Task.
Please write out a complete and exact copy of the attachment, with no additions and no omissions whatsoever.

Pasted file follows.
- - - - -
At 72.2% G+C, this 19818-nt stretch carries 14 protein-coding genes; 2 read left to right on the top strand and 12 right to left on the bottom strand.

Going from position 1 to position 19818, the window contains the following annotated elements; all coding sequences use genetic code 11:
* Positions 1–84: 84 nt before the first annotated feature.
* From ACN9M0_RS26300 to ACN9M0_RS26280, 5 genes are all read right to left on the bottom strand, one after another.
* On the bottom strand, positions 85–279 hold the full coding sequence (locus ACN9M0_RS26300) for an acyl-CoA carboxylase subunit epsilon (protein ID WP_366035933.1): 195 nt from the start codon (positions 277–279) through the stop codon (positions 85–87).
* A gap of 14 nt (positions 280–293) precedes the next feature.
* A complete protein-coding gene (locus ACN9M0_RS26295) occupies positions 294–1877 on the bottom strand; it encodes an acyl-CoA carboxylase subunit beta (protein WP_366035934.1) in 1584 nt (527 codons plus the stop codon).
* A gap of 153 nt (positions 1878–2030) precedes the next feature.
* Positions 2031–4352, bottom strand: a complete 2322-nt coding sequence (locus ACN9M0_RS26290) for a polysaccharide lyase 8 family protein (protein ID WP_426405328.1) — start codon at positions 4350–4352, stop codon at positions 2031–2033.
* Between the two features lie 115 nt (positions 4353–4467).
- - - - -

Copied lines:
At 72.2% G+C, this 19818-nt stretch carries 14 protein-coding genes; 2 read left to right on the top strand and 12 right to left on the bottom strand.

Going from position 1 to position 19818, the window contains the following annotated elements; all coding sequences use genetic code 11:
* Positions 1–84: 84 nt before the first annotated feature.
* From ACN9M0_RS26300 to ACN9M0_RS26280, 5 genes are all read right to left on the bottom strand, one after another.
* On the bottom strand, positions 85–279 hold the full coding sequence (locus ACN9M0_RS26300) for an acyl-CoA carboxylase subunit epsilon (protein ID WP_366035933.1): 195 nt from the start codon (positions 277–279) through the stop codon (positions 85–87).
* A gap of 14 nt (positions 280–293) precedes the next feature.
* A complete protein-coding gene (locus ACN9M0_RS26295) occupies positions 294–1877 on the bottom strand; it encodes an acyl-CoA carboxylase subunit beta (protein WP_366035934.1) in 1584 nt (527 codons plus the stop codon).
* A gap of 153 nt (positions 1878–2030) precedes the next feature.
* Positions 2031–4352, bottom strand: a complete 2322-nt coding sequence (locus ACN9M0_RS26290) for a polysaccharide lyase 8 family protein (protein ID WP_426405328.1) — start codon at positions 4350–4352, stop codon at positions 2031–2033.
* Between the two features lie 115 nt (positions 4353–4467).